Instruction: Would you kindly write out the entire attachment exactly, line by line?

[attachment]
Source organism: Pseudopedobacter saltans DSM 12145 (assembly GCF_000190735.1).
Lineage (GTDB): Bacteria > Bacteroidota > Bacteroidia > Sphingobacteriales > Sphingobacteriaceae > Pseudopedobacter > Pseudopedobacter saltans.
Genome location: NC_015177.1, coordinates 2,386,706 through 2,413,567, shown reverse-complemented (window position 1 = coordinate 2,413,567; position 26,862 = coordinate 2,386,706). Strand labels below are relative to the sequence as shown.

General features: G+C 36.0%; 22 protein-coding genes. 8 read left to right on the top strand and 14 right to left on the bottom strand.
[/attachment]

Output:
Source organism: Pseudopedobacter saltans DSM 12145 (assembly GCF_000190735.1).
Lineage (GTDB): Bacteria > Bacteroidota > Bacteroidia > Sphingobacteriales > Sphingobacteriaceae > Pseudopedobacter > Pseudopedobacter saltans.
Genome location: NC_015177.1, coordinates 2,386,706 through 2,413,567, shown reverse-complemented (window position 1 = coordinate 2,413,567; position 26,862 = coordinate 2,386,706). Strand labels below are relative to the sequence as shown.

General features: G+C 36.0%; 22 protein-coding genes. 8 read left to right on the top strand and 14 right to left on the bottom strand.